Tuesday, November 30, 2010

Deviled Eggs and Drippy Weather

I can't believe I forgot the Deviled Eggs. 44 of them! No, I didn't forget to serve them: I forgot to mention them in my Thanksgiving blog where I bragged about all the food grown on our farm that we served for the big feast. I made 44 deviled eggs from the many dozens of eggs our chickens are producing. Half were eaten before dinner was served and all were devoured soon after. This is good because our chickens are seriously overproducing. These are the chickens that neighbor Irv raised from day-old chicks for me. They produce beautiful eggs of many colors... lots of them.

I have not written a chicken update since the chicks were new, but the weather is too drippy for good photos today. Those will have to wait for a future entry, when the chickens are outdoors instead of keeping dry inside the chicken house. However, I did take a photo, in wind and rain, of a Bald Eagle atop our tall snag today. He is a handsome beast in any weather.

Between showers over the last several days, I have managed to photograph some of the beauty that even rainy days, with the occasional gray break, can provide. That's what we have mostly in Western Oregon during the winter months: gray breaks rather than sun breaks. Occasionally we do have sun breaks. We had one a couple days ago that produced a spectacular full sky rainbow. Naturally, I did not have my camera with me at the time. But here are a few photos taken during recent gray breaks.

A bright male Wilson's Warbler was flycatching in front of the barn during an almost sunny spell. He should have been in Mexico by now, but I was happy to see his cheery self. Wilson's Warblers nest here in the spring but have usually flown south long before October ends, let alone November. This yellow fellow may have been on his way from farther north, just stopping here for a bite to eat before resuming his journey.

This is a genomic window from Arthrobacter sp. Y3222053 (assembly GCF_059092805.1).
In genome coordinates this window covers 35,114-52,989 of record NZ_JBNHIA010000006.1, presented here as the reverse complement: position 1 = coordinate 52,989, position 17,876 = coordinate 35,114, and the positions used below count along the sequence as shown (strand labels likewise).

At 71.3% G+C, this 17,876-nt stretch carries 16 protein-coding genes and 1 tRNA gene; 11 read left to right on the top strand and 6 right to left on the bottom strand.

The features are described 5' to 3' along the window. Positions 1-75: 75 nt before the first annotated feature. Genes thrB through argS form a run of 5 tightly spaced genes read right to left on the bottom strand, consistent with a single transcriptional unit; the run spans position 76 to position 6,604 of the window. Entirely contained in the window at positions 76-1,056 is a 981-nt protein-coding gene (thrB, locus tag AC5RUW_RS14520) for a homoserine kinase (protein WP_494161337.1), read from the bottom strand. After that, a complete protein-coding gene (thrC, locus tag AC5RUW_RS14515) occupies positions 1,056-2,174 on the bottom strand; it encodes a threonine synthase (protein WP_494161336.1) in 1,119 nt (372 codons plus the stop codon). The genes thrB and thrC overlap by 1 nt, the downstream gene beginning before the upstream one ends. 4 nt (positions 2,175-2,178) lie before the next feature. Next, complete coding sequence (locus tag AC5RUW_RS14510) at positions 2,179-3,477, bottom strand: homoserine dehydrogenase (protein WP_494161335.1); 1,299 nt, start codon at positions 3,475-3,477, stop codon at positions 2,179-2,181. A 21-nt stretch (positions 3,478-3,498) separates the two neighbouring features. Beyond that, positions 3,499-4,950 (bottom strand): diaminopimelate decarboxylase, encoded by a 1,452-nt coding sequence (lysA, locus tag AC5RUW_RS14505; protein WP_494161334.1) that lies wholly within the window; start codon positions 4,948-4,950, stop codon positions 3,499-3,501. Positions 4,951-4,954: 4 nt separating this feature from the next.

Our resident Red-tailed Hawk was preening on the Kestrel nest box snag, showing off his namesake tail, one recent foggy day. A Varied Thrush peeked out of lichen-draped Ash trees in our Ash tree swamp, while rain drops made patterns in the water below. Varied Thrushes migrate downslope when snow arrives in the hills above us, as snow most definitely has.

There is a harvest of beauty (as well as eggs), to be found in any weather on our farm... although I confess to mostly working indoors in the rain, dashing outside to tend animals... and take photos... when it stops for a minute. The eagle photo I took while standing outside the back door, under the eaves: my camera and I are not as weather-proof as an eagle.

Sunday, November 28, 2010

Thanksgiving on the Farm

In the past, I've wondered why Thanksgiving, a harvest festival, is held a month or two after the garden has frozen and there's not much fresh food to be had, other than the turkey. This year was different. With a late start, the garden was not in full production until September. Our usual mid-September frost did not happen and the weather stayed pleasant until shortly before Thanksgiving. Thus we had for our harvest meal: carrot raisin salad with carrots freshly dug (although I had to pour warm water on the soil to thaw it before digging the carrots), potatoes unearthed shortly before the ground froze, squash and pumpkin pie from Hubbard Squash newly harvested, dressing made with herbs picked fresh that morning from the garden (parsley, sage, rosemary and thyme).